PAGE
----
JD grinned. "You won't leave till I'm on my feet, I know that. You might end up campin' out in the hills or stayin' with Miss Nettie or somethin', but you won't go too far."
"JD, you got a job to do back there," the gunslinger tried to protest. "You got that damn sheriff's badge and the obligations that go along with it. You got Casey."
"I know," the boy agreed, "and I wouldn't want to leave either one. But I will if I have to, because bein' with you, helpin' you heal from all this, is more important. It's about choices, Buck. Same as how I might've made the same one you did if I'd ended up with some other bunch of men. You've been beatin' yourself up about Bentann for twenty years. It's time to put it to rest, and I want to do everythin' I can to make it so. I owe you that."
Buck thought of his realization, in Henneman and Blakemore's hotel room and later in Nathan's clinic, that he owed it to JD and the others to make it clear to them that they might be targets for Bentann. He didn't have that to think about any more, but he knew that if he did, he would have gone on as he'd begun, risking the possibility of not getting the immunity, not merely because it was the right thing to do and the best way to lay his ghosts, but because doing it would have meant safety for his friends. "You ain't got nothin' to make up for with me, JD," he said.
"Well, you ain't got nothin' to make up for with us," JD retorted in the same tone. "That's what we're tryin' to make you understand. Please stay, Buck. Come back to Four Corners with us. It's like you told me, there's nothin' so bad the seven of us together can't lick it, but it's got to be all seven of us."
Good God, Buck told himself in amazement, he really was hearin' me, every word. I wonder if he even realizes he's repeatin' somethin' I said when he was unconscious?
"I reckon you're right," he admitted. And with that it was decided.
He grinned, now, and patted JD's shoulder. "Hell no, kid, you ain't heavy. You don't hardly weigh no more'n a fly at the best of times."
"Just didn't want you gettin' a cramp in your leg, or nothin'," JD told him.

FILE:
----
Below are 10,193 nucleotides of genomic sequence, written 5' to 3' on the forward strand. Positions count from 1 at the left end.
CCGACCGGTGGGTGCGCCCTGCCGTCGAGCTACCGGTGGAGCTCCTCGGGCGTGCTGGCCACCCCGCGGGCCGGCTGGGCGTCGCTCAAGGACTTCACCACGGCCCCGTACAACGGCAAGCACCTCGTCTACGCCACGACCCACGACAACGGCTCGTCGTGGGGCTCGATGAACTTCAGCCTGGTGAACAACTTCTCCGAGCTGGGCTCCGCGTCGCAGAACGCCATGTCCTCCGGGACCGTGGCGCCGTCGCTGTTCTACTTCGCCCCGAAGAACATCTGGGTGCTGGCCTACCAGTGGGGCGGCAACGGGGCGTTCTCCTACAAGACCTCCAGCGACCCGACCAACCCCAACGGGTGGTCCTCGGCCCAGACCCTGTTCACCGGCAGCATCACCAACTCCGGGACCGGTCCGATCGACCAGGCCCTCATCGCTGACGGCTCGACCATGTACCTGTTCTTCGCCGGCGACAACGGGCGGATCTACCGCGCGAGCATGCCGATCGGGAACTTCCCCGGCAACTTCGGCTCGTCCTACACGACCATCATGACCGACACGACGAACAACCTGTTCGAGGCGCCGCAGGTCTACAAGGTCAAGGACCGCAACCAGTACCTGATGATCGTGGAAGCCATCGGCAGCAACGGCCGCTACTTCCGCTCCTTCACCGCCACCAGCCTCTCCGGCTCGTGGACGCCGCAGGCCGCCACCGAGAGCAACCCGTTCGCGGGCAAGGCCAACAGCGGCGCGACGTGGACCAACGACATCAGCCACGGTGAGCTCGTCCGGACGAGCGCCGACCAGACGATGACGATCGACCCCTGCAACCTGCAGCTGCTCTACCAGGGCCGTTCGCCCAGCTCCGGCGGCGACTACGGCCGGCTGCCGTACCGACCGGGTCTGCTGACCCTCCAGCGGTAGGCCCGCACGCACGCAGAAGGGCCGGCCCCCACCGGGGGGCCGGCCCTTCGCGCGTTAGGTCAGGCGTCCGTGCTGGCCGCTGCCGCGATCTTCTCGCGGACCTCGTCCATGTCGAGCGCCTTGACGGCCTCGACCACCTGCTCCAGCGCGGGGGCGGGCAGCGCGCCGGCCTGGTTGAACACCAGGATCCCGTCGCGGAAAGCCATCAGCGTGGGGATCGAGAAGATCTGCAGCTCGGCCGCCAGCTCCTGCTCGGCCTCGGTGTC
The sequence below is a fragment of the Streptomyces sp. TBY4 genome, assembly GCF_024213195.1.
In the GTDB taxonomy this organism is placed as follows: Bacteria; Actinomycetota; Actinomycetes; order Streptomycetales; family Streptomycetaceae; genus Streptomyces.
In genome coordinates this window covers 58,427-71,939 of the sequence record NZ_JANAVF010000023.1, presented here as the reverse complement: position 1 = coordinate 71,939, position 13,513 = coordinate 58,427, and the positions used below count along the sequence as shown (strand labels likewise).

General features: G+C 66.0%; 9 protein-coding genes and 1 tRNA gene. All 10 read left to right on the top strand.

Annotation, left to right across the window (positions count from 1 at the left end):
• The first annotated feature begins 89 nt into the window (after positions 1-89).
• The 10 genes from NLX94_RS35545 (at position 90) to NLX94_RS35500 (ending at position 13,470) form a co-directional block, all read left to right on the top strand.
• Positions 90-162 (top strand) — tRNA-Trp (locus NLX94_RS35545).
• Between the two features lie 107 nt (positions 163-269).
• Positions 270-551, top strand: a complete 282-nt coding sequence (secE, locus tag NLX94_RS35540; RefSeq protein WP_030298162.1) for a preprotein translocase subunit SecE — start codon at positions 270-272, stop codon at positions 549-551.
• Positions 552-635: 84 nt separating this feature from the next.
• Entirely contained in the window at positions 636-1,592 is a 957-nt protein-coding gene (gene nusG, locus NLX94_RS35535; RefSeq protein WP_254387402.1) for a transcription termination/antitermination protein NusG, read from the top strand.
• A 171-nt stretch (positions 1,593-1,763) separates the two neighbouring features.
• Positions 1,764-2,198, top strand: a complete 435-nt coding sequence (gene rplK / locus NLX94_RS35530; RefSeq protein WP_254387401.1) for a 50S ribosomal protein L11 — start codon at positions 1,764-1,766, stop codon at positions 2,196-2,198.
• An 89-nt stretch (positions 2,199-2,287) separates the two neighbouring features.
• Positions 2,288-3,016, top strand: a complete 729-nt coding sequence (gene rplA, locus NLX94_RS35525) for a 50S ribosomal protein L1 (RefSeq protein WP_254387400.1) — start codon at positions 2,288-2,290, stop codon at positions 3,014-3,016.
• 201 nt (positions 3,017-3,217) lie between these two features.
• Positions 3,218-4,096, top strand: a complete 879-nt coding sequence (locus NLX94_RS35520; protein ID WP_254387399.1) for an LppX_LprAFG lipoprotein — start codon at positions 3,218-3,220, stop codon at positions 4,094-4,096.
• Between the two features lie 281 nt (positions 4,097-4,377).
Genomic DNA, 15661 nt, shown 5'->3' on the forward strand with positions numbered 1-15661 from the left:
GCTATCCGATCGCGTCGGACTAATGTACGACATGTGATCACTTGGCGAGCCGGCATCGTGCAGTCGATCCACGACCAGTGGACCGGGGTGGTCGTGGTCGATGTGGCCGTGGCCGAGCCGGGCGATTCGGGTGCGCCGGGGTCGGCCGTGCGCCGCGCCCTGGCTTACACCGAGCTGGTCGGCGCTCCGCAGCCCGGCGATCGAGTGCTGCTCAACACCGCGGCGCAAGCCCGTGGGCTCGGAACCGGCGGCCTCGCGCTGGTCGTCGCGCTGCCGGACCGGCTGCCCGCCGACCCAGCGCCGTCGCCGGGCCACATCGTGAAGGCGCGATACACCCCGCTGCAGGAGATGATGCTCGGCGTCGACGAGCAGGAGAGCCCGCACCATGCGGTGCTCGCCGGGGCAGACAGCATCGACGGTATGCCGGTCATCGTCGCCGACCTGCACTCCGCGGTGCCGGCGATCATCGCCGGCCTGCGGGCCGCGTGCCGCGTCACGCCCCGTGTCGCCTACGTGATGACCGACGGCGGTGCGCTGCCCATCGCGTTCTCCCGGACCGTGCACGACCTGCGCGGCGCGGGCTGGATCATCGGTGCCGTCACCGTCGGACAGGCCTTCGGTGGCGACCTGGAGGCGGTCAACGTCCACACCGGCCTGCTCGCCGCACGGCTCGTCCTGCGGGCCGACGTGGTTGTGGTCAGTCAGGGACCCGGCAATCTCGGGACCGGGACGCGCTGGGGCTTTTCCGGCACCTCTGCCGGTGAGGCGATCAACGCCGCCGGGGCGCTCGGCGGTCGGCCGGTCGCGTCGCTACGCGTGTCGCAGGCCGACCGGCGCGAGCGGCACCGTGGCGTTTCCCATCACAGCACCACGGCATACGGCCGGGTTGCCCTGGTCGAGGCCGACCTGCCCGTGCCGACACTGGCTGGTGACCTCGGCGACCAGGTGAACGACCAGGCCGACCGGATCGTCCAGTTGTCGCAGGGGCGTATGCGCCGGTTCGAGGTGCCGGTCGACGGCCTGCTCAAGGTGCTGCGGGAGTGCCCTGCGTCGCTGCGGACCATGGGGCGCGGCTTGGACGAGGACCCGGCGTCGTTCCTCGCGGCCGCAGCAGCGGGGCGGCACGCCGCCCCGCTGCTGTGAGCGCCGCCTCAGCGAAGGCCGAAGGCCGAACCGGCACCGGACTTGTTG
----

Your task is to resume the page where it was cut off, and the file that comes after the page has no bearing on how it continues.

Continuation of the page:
"When I get one, I'll let you know," Buck promised, and chuckled again.
The kid was quiet for a mile or so, enjoying the morning sun on his face and chest and the panorama of plains life all around him: a hawk circling high overhead, a distant scurry of antelope, the flash of dun-gray that was a cautious coyote ducking out of sight. "Buck?"
"What is it, JD?"
"Buck, 'd you ever...go back to Kansas City to visit your ma?"
The gunslinger swung his head around to look at Chris. "Yeah, one time. Me'n'Chris passed through after we was mustered out." He grinned softly. "I wanted Ma to meet him."
"You reckon...she'd like to meet me?"
Buck tapped the bowler hat that was angled to keep as much sun out of JD's eyes as possible, tilting it over the kid's face and fetching a muffled indignant sound and a lift of JD's hand to knock it away. "Kid, Ma would love you. Why'd you ask?"
"Well, I's thinkin'...maybe after I'm on my feet again...maybe come winter, when even the outlaws hole up, and things're likely to be quiet in Four Corners...I's thinkin' maybe, me'n'you could take a trip back there? If you didn't mind goin' and havin' company? Then you could introduce us, and I could tell her thank you."
"Thank you?" Buck echoed. "For what? You didn't never know her."
"Don't matter," JD told him, and yawned. "Just wanta thank her...for...havin' a big brother for me..." His head drooped against Buck's chest as sleep overcame him.
Buck smiled contentedly and shifted his position just a little so the kid wouldn't slide. "Anything you want to do, JD. Anything's fine with ol' Buck," he said quietly.
Nathan clucked at the team. "Get up, mules! Want to be home by nightfall."
Vin reached into the pocket of his buckskin jacket, produced a small pebble and hurled it expertly at the flank of the near animal. The mule gave a little jump and picked up its pace, its mate of necessity doing likewise. Vin grinned sleepily at Chris, slouched down a bit and pulled his hat down over his eyes. Ezra darted a look over his shoulder at Josiah and held up his forefinger in a gesture meant to convey: He lasted less than one hour out of Eagle Bend, Mr. Sanchez. I win. Josiah winked, nodded, and held up a silver dollar in a promise-to-pay before returning it to his vest pocket.
The buckboard swept on south down the road, taking the Magnificent Seven home.
Comments to: email@example.com